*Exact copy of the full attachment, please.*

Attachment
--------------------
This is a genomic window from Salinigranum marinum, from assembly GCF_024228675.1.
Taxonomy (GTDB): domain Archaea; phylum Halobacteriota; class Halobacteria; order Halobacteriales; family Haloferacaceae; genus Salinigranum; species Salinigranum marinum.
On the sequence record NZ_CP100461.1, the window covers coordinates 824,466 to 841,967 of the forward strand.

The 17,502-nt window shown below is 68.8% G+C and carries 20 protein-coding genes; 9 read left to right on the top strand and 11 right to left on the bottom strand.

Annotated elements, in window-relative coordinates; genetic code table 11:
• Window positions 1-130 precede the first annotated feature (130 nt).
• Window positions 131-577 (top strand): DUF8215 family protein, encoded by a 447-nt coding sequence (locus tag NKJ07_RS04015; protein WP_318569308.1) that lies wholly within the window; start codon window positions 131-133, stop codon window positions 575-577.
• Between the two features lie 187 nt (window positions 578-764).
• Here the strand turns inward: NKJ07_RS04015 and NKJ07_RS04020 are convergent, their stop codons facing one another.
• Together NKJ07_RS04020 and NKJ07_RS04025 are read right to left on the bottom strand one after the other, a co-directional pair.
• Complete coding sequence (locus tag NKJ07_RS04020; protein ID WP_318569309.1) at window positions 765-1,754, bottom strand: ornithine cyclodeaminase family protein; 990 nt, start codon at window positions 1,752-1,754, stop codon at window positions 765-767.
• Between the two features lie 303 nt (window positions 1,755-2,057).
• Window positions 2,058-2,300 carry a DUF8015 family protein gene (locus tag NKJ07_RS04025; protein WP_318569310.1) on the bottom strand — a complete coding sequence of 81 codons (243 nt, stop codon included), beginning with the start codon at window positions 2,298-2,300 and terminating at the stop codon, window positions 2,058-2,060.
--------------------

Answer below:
This is a genomic window from Salinigranum marinum, from assembly GCF_024228675.1.
Taxonomy (GTDB): domain Archaea; phylum Halobacteriota; class Halobacteria; order Halobacteriales; family Haloferacaceae; genus Salinigranum; species Salinigranum marinum.
On the sequence record NZ_CP100461.1, the window covers coordinates 824,466 to 841,967 of the forward strand.

The 17,502-nt window shown below is 68.8% G+C and carries 20 protein-coding genes; 9 read left to right on the top strand and 11 right to left on the bottom strand.

Annotated elements, in window-relative coordinates; genetic code table 11:
• Window positions 1-130 precede the first annotated feature (130 nt).
• Window positions 131-577 (top strand): DUF8215 family protein, encoded by a 447-nt coding sequence (locus tag NKJ07_RS04015; protein WP_318569308.1) that lies wholly within the window; start codon window positions 131-133, stop codon window positions 575-577.
• Between the two features lie 187 nt (window positions 578-764).
• Here the strand turns inward: NKJ07_RS04015 and NKJ07_RS04020 are convergent, their stop codons facing one another.
• Together NKJ07_RS04020 and NKJ07_RS04025 are read right to left on the bottom strand one after the other, a co-directional pair.
• Complete coding sequence (locus tag NKJ07_RS04020; protein ID WP_318569309.1) at window positions 765-1,754, bottom strand: ornithine cyclodeaminase family protein; 990 nt, start codon at window positions 1,752-1,754, stop codon at window positions 765-767.
• Between the two features lie 303 nt (window positions 1,755-2,057).
• Window positions 2,058-2,300 carry a DUF8015 family protein gene (locus tag NKJ07_RS04025; protein WP_318569310.1) on the bottom strand — a complete coding sequence of 81 codons (243 nt, stop codon included), beginning with the start codon at window positions 2,298-2,300 and terminating at the stop codon, window positions 2,058-2,060.